Cycle off excess Welsh weight

Lee Waters asks what we can do about our obesity epidemic

If UK is in danger of becoming the ‘fat man of Europe’, as the Academy of Medical Royal Colleges has claimed, then what does that make Wales? And what are we going to do about it?

With 36 per cent of children overweight or obese Wales has the highest rates of childhood obesity in the UK – and not far behind the US. And it is not just a matter of appearances. Carrying too much weight has a direct impact on our health: type 2 diabetes, heart disease, strokes, and some types of cancer, are all consequences of the obesity epidemic. It is estimated that the NHS in Wales spends £1 million every week treating obesity related illness.

Tackling the fast food and fizzy drink culture is a key part of the effort to tackle this modern scourge, but so too is getting people moving. Physical inactivity and sedentary living are among the leading causes of chronic disease, ill health and death in Wales. In fact as many people die from physical inactivity each year as from smoking.

Last week, the Welsh Government introduced their ‘Active Travel’ Bill into the Senedd. It marked the first time legislation has been framed to place a legal duty on central and local government to encourage more people to walk and cycle.

The focus is on short everyday journeys. In 2011, over 20 per cent of the car journeys we made were under two miles, a distance that could easily be covered on foot or by bike. A survey by the road safety charity Brake (echoed by a similar Sustrans sponsored poll) found that 46 per cent of people would be persuaded to cycle on local roads if conditions are improved.

Too often at the moment the paths that are built don’t link up, are poorly designed and are not well maintained. We’ve all seen random pieces of coloured tarmac that stop all of a sudden, leaving cyclists marooned in traffic. No wonder research finds that people think cycling is eccentric and that only a minority would choose to brave such an experience.

A major study led by Lancaster University found that most people don’t regard cycling as something for them.  “It is regarded either as a toy for children or a vehicle fit for the poor and or strange,” said Dave Horton one of the research authors. “Many regard cycling as a bit embarrassing”.

This is hardly surprising really, given that just two per cent of journeys are by bike. Clearly it is not something that most people currently do. It is therefore, by definition, unusual.

But survey after survey has shown that it is something that many more people would consider doing. The Lancaster University research shows that habits, working patterns and current road conditions put people off getting on a bike. However, a package of measures to make cycling easier and more attractive has the potential to reverse the long term decline. The researchers suggested some of the things that can be done:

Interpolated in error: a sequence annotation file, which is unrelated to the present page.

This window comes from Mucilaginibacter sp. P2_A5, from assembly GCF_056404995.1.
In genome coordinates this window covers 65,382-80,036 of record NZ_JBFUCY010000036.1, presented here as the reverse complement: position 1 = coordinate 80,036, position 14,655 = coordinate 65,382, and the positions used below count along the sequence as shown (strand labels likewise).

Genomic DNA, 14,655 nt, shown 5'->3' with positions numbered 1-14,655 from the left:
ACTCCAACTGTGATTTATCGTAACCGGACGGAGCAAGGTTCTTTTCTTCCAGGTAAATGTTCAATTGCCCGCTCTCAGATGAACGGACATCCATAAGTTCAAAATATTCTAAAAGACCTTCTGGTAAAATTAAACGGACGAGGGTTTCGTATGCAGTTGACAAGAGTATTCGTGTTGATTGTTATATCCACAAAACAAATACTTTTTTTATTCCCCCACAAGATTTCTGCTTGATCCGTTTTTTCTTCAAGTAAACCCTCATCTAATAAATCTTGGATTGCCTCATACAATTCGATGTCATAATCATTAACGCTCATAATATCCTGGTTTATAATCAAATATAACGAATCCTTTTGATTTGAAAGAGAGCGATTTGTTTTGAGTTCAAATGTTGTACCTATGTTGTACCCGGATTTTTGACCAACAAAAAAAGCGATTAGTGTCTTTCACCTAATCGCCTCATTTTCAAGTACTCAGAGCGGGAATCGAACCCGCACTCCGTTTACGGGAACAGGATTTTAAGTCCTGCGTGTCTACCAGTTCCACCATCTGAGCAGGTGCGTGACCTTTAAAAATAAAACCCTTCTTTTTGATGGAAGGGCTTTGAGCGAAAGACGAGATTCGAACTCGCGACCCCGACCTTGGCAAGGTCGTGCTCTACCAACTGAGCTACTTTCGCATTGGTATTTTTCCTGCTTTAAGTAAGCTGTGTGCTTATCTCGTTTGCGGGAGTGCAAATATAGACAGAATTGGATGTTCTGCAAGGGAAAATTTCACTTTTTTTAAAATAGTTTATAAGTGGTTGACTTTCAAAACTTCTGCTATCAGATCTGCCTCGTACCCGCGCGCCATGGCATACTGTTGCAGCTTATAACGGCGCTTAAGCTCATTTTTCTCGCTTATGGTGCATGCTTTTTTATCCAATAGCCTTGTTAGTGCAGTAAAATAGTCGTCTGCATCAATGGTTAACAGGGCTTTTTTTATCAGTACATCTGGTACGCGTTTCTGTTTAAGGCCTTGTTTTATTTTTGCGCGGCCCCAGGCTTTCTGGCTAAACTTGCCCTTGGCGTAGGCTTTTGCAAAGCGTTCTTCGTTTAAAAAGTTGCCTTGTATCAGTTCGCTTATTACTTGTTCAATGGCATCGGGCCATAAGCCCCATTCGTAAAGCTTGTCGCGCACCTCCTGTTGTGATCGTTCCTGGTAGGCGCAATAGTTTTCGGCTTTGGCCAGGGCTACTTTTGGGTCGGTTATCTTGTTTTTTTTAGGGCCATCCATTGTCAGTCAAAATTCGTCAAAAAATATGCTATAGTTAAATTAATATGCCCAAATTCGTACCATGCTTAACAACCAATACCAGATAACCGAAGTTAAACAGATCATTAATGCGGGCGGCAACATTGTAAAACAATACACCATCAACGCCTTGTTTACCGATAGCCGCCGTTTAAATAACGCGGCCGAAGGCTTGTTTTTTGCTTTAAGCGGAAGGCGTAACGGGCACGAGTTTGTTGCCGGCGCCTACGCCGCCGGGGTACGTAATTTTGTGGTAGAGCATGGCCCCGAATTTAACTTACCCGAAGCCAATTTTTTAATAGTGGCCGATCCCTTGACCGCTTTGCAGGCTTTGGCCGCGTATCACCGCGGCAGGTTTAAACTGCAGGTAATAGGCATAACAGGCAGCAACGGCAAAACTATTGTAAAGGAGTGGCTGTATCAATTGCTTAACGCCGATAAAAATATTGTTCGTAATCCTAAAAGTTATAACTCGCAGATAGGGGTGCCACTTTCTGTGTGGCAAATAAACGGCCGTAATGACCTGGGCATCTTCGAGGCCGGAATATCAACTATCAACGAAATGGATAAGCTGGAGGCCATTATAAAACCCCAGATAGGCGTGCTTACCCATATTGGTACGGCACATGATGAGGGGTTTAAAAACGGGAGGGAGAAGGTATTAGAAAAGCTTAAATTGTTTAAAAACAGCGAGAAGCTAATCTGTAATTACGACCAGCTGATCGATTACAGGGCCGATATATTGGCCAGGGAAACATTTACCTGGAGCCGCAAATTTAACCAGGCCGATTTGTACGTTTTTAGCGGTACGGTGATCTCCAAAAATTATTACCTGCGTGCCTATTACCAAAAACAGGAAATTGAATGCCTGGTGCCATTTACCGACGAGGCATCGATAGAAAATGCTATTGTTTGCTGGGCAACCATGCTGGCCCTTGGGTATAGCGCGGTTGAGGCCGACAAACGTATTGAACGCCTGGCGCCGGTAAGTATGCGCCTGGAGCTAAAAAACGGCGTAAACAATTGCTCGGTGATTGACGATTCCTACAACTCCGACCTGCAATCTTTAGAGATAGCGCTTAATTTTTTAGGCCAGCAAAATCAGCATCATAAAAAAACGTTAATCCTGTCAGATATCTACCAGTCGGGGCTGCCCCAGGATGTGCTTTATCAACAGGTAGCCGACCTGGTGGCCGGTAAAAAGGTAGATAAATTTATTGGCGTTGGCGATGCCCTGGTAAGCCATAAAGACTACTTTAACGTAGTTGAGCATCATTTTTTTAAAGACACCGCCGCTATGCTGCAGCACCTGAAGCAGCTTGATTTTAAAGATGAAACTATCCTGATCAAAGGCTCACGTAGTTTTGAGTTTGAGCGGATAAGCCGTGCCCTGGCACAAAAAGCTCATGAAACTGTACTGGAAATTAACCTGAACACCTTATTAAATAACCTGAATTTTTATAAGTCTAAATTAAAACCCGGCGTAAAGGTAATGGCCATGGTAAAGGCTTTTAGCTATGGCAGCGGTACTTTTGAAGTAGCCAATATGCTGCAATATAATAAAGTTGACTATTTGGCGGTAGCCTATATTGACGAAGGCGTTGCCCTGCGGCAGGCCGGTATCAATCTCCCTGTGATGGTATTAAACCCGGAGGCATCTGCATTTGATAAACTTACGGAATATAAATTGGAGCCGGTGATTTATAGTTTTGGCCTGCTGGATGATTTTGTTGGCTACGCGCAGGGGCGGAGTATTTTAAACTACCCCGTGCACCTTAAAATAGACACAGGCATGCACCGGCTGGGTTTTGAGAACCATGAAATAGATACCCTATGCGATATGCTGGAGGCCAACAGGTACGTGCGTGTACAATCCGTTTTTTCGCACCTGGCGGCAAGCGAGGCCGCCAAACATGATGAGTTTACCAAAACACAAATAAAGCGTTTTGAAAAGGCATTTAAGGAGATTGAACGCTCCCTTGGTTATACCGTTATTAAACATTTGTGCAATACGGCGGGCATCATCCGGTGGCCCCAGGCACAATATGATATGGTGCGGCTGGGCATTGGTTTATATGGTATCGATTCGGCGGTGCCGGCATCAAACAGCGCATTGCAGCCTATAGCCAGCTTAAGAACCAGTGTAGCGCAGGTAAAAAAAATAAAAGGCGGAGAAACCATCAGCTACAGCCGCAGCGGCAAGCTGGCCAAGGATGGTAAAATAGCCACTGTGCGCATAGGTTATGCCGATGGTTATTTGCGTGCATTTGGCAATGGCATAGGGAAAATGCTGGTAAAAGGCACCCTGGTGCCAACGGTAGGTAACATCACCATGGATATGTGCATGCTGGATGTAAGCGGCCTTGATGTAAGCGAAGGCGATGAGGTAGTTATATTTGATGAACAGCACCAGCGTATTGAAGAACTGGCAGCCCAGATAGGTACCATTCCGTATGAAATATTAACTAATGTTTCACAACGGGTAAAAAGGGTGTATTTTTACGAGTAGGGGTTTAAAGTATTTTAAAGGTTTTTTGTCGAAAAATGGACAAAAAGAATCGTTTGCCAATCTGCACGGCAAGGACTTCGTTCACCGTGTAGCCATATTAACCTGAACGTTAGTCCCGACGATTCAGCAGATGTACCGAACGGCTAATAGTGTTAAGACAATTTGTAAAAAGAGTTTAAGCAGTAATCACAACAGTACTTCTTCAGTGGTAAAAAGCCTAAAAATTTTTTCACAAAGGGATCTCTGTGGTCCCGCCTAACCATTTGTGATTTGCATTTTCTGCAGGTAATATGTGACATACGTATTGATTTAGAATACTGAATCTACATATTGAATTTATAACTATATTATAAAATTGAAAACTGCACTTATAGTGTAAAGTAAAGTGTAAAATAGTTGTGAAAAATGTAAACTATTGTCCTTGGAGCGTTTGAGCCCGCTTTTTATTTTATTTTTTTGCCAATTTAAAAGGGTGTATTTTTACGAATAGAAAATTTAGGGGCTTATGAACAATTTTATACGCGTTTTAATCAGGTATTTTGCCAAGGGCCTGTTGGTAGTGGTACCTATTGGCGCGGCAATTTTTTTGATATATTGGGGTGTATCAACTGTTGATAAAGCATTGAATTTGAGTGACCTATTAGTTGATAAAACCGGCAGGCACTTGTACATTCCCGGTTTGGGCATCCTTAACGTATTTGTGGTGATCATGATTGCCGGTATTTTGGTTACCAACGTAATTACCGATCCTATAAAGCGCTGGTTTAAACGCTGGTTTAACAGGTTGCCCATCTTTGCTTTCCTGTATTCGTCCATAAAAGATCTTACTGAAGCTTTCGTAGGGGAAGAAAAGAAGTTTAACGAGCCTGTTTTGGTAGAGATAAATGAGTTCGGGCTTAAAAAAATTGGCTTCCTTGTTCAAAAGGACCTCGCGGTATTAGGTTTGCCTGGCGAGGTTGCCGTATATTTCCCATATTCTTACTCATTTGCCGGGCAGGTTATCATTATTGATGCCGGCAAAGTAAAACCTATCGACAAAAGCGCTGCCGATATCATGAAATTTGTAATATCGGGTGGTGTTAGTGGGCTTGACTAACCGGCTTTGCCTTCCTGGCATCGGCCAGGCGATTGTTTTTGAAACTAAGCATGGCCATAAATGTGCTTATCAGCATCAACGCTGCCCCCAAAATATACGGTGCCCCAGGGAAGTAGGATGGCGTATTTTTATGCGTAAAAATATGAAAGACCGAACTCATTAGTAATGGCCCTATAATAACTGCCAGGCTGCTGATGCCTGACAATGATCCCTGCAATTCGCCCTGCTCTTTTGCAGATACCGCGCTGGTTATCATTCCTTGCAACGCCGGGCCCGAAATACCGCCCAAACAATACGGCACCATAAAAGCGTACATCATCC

• Fully segregated cycle and pedestrian routes wherever feasible.
  • Restrictions on traffic speeds and parking provision; a change in legal liabilities on roads to protect the most vulnerable road users.
  • Changes to structure of cities to make accessing services on foot or by bike easy.
  • Changes to give people more flexibility to travel more slowly (for example, flexi hours).

All these actions are realisable and taken together they could and a change the image of cycling and walking.

The Active Travel (Wales) Bill won’t tackle all of these, but it will make a start. When the Bill becomes law in October, councils will have to map out an ideal future network which plugs existing gaps, and extends routes to schools, workplaces and residential areas. Crucially it will be underpinned by a set of design standards that will ensure that new infrastructure conforms to best practice and doesn’t repeat the mistakes of the past.

Local Authorities will also be expected to maintain and improve the networks. Naturally there are concerns from local government about the cost of these extra duties, especially since the Welsh Government stress there will be no additional funding. Around £14 million is being spent on safer cycling, and if all the Bill achieves is to spend that in a more joined up way then it will be worthwhile.  However, to really make a difference it needs to be backed with additional funding.

For the Active Travel Bill to reach its full potential, Wales needs to follow the lead of countries such as Holland and Denmark. They haven’t always been filled with cyclists. Thirty to forty years ago, the Dutch were like us – wedded to their cars. Their government made a conscious decision to invest in making walking and cycling the normal way to get around everyday. Now they spend around £19 per head on walking and cycling schemes. In Wales, if the same level of investment was made it would equate to £60 million a year – the cost of a couple of miles of new road.

Of course, the passing of this Bill will not see mini versions of Copenhagen popping up across the Welsh valleys. The barriers to getting more of us cycling are many and varied. However, it will address some systemic barriers which are preventing the growth of a cycling culture. The Welsh Government has set out an ambitious vision which will require considerable resources and political will to implement over a generation. The combined pressure of rising petrol prices, climate change and an obesity epidemic means it is a vision worth striving towards.

Lee Waters is National Director of the Sustainable Transport charity Sustrans Cymru.

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